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Academic Coaching & Writing

IX. Hitting the Writer’s Jackpot: Flow States and Eureka Moments

Oct 29, 2014 by Amy Benson Brown

This blog series has explored how to handle obstacles and smooth the rough edges of your writing process. But what about finding the sweet spot? Though academic writing surely requires hard work, many authors also experience periods of deep satisfaction. Some moments of discovery in writing can only be described at transcendent. These rewarding experiences nourish the drive to write, even when the going gets rough. So, the final blog in this series explores what investigators of creativity call “flow” states and “eureka” moments and suggests ways to increase your likelihood of hitting these writing jackpots.

Flow states are characterized by a feeling of being so deeply absorbed in what you’re doing that your focus is effortless, as Winifred Gallagher explains in Rapt: Attention and the Focused Life. This rich state of engagement can sweep up people practicing almost any endeavor—from doctors performing surgery to marathon runners, graphic artists, landscape designers, musicians, and, of course, writers. People in a flow state often say that time passes without their noticing. Their awareness of themselves—their ego and the insecurities that hover around it—vanishes into the far reaches of their consciousness. This pleasurable state of absorption brings with it a profound sense of satisfaction. Some even say it’s when they know they are doing what they were born to do.

Perhaps, as an author, you feel being in a flow state when writing is your ideal, unless your favorite aspect of the writing process is that rare but unforgettable burst of insight—the eureka, or “aha” moment. The rush that follows such blinding moments of clarity may seem to suggest these insights come from a tremendous push of effort. But research points to something else. In her study of writers and artists, neuroscientist Nancy Andreasen has found that eureka moments “tend to be precipitated by long periods of preparation and incubation, and to strike when the mind is relaxed.” So, how can you prepare your mind or set your intellectual speedometer at just the right pace to bring you to these desirable experiences?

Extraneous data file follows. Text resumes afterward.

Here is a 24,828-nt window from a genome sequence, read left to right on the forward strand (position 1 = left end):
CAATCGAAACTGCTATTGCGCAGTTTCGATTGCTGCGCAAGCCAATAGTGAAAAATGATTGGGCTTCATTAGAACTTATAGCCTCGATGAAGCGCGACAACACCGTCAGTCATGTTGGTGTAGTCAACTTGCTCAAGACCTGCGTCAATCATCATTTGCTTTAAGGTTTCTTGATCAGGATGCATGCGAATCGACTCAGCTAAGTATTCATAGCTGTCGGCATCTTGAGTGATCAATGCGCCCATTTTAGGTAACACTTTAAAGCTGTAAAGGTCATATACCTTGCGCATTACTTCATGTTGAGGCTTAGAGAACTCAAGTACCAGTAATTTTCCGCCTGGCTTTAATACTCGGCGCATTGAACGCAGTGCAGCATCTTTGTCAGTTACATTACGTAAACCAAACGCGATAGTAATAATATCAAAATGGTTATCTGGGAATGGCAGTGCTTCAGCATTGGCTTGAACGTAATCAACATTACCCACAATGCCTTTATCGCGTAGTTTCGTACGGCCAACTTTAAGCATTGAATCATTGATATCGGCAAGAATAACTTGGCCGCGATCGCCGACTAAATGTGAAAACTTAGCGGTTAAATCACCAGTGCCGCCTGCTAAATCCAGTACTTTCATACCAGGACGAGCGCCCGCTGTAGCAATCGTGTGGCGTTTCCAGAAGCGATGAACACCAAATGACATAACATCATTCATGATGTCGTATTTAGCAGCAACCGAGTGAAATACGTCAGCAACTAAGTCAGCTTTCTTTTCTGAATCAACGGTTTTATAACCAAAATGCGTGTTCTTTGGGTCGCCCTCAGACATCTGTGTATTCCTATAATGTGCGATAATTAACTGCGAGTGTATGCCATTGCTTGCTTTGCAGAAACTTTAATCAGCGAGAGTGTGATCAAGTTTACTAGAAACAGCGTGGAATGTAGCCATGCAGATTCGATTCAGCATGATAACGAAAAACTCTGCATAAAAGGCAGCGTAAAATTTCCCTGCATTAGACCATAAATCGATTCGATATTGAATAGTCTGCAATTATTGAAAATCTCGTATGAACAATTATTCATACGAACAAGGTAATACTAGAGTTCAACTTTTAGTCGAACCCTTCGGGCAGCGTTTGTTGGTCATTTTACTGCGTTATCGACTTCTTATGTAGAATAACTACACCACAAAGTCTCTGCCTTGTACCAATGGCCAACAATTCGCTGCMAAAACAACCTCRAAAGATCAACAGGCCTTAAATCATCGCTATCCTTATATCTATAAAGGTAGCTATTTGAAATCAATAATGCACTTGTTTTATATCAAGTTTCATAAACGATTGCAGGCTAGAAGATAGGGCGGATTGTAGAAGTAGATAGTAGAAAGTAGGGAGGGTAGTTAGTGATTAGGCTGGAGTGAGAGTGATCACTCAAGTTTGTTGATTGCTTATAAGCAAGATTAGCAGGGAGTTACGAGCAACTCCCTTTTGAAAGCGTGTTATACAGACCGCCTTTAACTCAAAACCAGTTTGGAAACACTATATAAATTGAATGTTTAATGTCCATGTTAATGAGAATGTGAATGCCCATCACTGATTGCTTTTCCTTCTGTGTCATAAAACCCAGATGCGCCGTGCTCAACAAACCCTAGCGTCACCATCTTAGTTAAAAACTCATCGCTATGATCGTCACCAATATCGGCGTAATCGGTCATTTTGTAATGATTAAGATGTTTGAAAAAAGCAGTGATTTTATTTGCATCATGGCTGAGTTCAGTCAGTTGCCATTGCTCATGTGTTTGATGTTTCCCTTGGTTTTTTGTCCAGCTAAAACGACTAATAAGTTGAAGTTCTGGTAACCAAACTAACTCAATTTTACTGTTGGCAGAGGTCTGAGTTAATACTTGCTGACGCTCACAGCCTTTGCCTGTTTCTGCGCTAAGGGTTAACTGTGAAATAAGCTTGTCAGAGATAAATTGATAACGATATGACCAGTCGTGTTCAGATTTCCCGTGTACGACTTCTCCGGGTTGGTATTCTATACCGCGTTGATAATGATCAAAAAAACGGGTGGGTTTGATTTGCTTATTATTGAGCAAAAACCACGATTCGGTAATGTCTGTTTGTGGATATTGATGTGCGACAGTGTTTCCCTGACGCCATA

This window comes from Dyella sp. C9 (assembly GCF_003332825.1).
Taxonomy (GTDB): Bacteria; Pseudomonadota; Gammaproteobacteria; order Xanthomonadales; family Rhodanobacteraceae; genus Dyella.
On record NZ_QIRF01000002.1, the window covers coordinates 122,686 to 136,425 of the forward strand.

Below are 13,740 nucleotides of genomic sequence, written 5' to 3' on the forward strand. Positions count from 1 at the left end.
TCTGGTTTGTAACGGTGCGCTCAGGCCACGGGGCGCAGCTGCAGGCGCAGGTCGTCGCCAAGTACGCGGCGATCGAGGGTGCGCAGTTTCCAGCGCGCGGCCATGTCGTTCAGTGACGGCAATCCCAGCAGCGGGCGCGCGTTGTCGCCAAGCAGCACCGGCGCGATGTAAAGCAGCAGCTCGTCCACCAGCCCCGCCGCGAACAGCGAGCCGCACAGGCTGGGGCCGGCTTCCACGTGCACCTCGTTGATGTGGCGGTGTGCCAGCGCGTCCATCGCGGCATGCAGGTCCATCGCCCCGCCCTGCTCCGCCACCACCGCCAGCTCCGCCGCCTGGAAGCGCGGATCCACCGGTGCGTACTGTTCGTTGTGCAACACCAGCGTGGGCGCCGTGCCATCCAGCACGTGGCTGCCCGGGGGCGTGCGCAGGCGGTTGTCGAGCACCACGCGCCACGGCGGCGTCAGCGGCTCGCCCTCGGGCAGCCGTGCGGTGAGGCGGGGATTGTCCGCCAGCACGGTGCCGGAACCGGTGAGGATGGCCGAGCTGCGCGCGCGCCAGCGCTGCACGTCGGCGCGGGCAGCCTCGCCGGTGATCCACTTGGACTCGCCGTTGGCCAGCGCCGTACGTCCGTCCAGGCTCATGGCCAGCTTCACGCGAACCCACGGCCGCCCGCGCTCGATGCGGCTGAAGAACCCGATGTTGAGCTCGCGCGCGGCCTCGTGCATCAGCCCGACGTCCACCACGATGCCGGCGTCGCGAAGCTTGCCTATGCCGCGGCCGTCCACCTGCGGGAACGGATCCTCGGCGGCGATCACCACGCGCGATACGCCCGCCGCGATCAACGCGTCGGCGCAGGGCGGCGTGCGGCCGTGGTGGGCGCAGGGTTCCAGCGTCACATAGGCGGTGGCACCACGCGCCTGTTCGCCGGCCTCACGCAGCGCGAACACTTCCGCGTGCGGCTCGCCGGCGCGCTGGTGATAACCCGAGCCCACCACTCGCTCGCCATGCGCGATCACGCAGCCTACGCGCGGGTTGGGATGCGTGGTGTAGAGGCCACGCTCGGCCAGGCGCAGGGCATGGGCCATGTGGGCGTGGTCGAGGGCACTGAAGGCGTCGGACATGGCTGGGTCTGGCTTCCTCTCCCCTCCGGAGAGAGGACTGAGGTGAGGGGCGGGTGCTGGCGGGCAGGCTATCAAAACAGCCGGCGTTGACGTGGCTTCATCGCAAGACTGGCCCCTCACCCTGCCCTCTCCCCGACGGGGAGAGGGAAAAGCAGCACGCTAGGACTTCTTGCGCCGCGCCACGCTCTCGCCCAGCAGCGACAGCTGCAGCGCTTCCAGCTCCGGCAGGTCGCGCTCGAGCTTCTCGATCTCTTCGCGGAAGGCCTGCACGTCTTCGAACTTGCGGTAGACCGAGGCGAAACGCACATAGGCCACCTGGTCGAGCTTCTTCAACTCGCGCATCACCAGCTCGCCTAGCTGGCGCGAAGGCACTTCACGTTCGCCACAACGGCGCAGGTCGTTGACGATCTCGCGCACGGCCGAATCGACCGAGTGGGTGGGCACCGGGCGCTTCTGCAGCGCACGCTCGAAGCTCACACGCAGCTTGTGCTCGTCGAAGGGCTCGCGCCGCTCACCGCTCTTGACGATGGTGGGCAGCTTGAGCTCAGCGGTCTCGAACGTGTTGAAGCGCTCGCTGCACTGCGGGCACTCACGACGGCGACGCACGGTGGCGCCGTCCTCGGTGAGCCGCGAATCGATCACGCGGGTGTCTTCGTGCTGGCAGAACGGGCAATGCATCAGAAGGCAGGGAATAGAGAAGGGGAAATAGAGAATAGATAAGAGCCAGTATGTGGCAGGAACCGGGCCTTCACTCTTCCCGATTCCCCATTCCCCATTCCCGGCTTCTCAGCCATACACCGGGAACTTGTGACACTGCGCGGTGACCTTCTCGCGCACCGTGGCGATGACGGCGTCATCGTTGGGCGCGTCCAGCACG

Treat Writing as a Practice

You may be more likely to experience flow states and eureka moments if you approach writing as a practice—an ongoing activity you work on daily or several days a week over time. This kind of practice, after all, is at the heart of being a professional.

Recently, German neuroscientists used fMRI scanners to compare what happens in the brains of novice writers with professional writers. In the brains of expert writers, a region vital to developing skills through intense practice lit up. That same region is known to become active in professional athletes as they think through moves in a game. The scientists speculate that substantial investment in regular practice makes the minds of experts—whether authors or athletes—more efficient. In other words, because of years of daily practice, their brains may expend less effort or direct their concentration more efficiently when they are engaged in their area of expertise. And, remember, it appears to be exactly this kind of relaxed focus that triggers flow states.

Remember to Play at Work

The old saying that all work and no play makes you dull may be true in more ways than one. Though professional writers have deadlines and feel pressure to deliver, most find that a single-minded focus on productivity, ironically, often produces work that feels hollow. It is indeed essential to show up diligently for regular sessions of work on research and writing. But it seems also to be essential to allow yourself some time for creative exploration and experimentation—for play, in other words.

Sometimes, making room for exploration and play means allowing yourself to chase ideas that intrigue you, even if they seem tangential to your work’s primary focus. Or, take time to daydream, to allow your mind to wander. Allowing your thoughts to stray can open the door to intuition and other subconscious ways of understanding. As Gallagher argues in Rapt, this kind of soft focus can help you see new perspectives and make the kind of surprising connections that lead to those rare, but priceless, moments of true discovery.

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